In terms of diversification of investments, the industrial and chemicals sector continued to be top-ranked in 2018 for number of transactions. Although these sectors lost some share in 2017 and 2018 compared to the period from 2013 to 2016, they still lead in volume with a 22 per cent share. The buyout value increased slightly compared to 2013 to 2016, when the industrial and chemicals sector accounted for 16 per cent of shares, and 17 per cent in 2017 and 2018.

A notable disparity could be seen in the energy, mining and utilities sectors. The high stake of 11 per cent in value and the lower stake of 3 per cent in volume show that the transactions dominating these sectors are few in number but large in volume.

II FACTS AND FIGURES: EUROPEAN PRIVATE EQUITY in 2018

In 2018, the European private equity market reached a post-crisis high in terms of both value and volume.

In the buyout segment, volume increased from 1,417 transactions in 2017 to 1,566 in 2018.4 At the same time, the overall transaction value increased from €140 billion to €175 billion. This is reflected in an 11 per cent increase in volume and a 25 per cent surge in value. Furthermore, the number of buyouts valued at more than €1 billion (47) was the highest number of mega-deals since the financial crisis. In addition, an upward trend could also be observed in the lower mid-market (between €101 million and €250 million) with an increase in deal count of 15.6 per cent. Every other deal size bracket trended downwards in 2018.

This observation is no longer paralleled by developments in the exit market, in which the number of transactions decreased from 990 in 2017 to 945 company sales in 2018, resulting in a drop in exits of 13.1 per cent on a value basis.

After a setback in 2016, in particular regarding the UK and Ireland market, caused by the uncertainty since the Brexit referendum, investors do not appear to have completely adapted to the fact that the United Kingdom is leaving the European Union: the United Kingdom and Ireland continue to dominate the European private equity market in terms of value and volume, claiming 22 per cent of the total buyout activity in 2017 and 2018 compared with their share of 23 per cent in the years from 2013 to 2016.5 In value terms it is notable that the United Kingdom and Ireland have dropped from 31 per cent between 2013 and 2016 to 23 per cent between 2017 and 2018. Despite this drop, which has mainly benefited the Nordic countries, regardless of the Brexit uncertainty, the UK and Ireland remained the leaders in terms of buyout volume.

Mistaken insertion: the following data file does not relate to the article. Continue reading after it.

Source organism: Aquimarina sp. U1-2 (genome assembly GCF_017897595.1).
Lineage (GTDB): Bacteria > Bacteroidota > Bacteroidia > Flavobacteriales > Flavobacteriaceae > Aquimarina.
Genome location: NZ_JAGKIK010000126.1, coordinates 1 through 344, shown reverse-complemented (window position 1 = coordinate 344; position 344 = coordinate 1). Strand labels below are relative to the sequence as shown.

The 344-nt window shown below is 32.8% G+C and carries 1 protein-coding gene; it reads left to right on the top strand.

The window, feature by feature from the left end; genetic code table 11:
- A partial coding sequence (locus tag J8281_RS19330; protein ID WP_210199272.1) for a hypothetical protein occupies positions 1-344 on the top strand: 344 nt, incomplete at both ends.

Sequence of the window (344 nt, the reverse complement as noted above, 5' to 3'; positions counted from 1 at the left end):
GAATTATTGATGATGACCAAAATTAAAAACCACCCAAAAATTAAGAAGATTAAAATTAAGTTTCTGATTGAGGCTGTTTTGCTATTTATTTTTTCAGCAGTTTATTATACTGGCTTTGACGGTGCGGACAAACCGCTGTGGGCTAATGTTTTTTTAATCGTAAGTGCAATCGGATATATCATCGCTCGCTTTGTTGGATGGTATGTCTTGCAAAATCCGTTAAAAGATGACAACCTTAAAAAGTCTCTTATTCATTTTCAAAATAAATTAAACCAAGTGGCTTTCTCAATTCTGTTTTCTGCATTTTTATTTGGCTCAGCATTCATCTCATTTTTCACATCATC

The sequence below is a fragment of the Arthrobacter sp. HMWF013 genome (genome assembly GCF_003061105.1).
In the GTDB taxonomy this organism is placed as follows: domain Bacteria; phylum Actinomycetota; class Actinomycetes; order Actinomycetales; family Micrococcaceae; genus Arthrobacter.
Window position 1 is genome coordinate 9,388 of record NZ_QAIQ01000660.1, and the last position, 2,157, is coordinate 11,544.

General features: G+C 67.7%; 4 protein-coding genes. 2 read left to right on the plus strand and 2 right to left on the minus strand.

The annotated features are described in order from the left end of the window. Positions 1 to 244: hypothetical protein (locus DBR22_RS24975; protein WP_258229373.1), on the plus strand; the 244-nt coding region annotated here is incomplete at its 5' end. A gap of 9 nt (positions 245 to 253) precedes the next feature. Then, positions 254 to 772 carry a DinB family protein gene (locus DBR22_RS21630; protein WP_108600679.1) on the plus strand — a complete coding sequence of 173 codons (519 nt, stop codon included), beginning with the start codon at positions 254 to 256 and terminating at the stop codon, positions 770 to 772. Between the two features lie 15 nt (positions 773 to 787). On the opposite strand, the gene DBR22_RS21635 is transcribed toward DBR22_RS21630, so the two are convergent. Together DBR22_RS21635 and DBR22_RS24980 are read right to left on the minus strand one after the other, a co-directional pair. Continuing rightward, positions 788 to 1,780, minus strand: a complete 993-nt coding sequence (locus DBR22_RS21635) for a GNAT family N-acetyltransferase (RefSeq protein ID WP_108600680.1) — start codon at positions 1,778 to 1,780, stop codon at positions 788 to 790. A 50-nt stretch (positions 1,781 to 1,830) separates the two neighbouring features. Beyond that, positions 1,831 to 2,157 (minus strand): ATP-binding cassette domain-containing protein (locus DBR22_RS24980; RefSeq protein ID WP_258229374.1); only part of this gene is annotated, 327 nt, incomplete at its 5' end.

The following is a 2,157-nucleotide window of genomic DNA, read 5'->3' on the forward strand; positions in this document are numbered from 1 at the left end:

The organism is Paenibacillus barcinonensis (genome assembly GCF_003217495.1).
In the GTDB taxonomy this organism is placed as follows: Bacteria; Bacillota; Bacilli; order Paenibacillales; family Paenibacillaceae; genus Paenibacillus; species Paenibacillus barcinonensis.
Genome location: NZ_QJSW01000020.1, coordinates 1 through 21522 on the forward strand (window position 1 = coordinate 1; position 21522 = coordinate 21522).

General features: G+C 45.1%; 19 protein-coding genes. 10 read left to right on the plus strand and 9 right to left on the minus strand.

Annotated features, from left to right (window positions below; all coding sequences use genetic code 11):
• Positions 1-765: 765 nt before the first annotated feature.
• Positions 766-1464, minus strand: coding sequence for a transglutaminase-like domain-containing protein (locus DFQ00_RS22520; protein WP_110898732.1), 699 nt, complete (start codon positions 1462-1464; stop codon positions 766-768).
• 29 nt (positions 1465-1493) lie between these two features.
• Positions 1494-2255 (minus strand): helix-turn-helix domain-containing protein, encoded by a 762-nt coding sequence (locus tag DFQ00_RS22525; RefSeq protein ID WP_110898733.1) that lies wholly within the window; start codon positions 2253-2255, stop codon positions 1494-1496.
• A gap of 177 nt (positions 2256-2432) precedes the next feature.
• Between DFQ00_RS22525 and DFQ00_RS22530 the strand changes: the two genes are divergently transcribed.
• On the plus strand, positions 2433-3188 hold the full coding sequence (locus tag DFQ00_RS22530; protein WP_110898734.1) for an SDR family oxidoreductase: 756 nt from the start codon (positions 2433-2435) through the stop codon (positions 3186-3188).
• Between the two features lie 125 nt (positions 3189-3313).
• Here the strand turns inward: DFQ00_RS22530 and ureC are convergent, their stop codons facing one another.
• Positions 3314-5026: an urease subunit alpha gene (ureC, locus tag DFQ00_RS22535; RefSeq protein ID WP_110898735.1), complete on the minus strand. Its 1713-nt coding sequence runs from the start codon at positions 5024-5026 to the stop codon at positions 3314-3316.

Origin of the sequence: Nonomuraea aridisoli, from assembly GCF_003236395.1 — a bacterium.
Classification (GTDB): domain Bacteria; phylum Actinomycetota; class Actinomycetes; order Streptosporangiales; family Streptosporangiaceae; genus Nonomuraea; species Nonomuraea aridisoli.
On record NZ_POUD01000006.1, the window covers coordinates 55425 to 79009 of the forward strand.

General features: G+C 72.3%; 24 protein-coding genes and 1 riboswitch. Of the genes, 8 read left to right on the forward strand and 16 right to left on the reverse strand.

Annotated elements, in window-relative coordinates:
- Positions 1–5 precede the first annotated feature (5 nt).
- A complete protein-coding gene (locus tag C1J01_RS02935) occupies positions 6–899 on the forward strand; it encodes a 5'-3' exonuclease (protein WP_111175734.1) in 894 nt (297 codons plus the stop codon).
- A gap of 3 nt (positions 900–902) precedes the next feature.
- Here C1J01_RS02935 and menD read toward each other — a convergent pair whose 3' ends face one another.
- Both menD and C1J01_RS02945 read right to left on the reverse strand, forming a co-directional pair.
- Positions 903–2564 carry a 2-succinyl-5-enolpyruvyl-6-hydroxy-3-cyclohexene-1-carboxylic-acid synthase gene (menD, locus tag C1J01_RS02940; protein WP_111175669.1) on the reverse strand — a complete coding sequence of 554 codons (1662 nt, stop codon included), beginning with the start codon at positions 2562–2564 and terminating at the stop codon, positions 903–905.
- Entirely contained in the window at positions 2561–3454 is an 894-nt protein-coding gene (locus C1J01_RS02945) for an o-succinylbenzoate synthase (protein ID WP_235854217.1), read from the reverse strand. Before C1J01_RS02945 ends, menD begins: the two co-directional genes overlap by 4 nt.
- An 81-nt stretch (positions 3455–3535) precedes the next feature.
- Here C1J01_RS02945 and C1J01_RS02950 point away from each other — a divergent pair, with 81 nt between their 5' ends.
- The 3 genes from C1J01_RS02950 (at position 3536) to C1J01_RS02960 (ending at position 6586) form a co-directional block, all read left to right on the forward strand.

In value terms, the United Kingdom and Ireland account for 23 per cent, the Nordic countries for 16 per cent, France for 15 per cent, Iberia for 13 per cent, Germany for 10 per cent, Italy for 9 per cent and Benelux for 8 per cent of all European buyout volume.6

In 2018, there were nine transactions in the €1 billion-plus bracket. Among those, the €4.6 billion buyout of the German energy services provider company Techem by the financial investors Partners Group together with Caisse de Depot et Placement du Quebec and Ontario Teachers' Pension Plan from Macquarie was the biggest private equity exit in Europe in 2018.

European exit activity in 2018 was less promising. The numbers decreased in 2018 compared to the previous year with a notable drop of 4.5 per cent, falling from 990 to 945 company sales. This means that the positive trend in volume observed in recent years (with the exception of 2016, a permanent increase in volume was seen from 2013 until 2017) did not continue. One of the reasons for this development might be seen in general partners (GPs) awaiting and observing publicly listed assets, which may be undervalued in unsettled stock markets.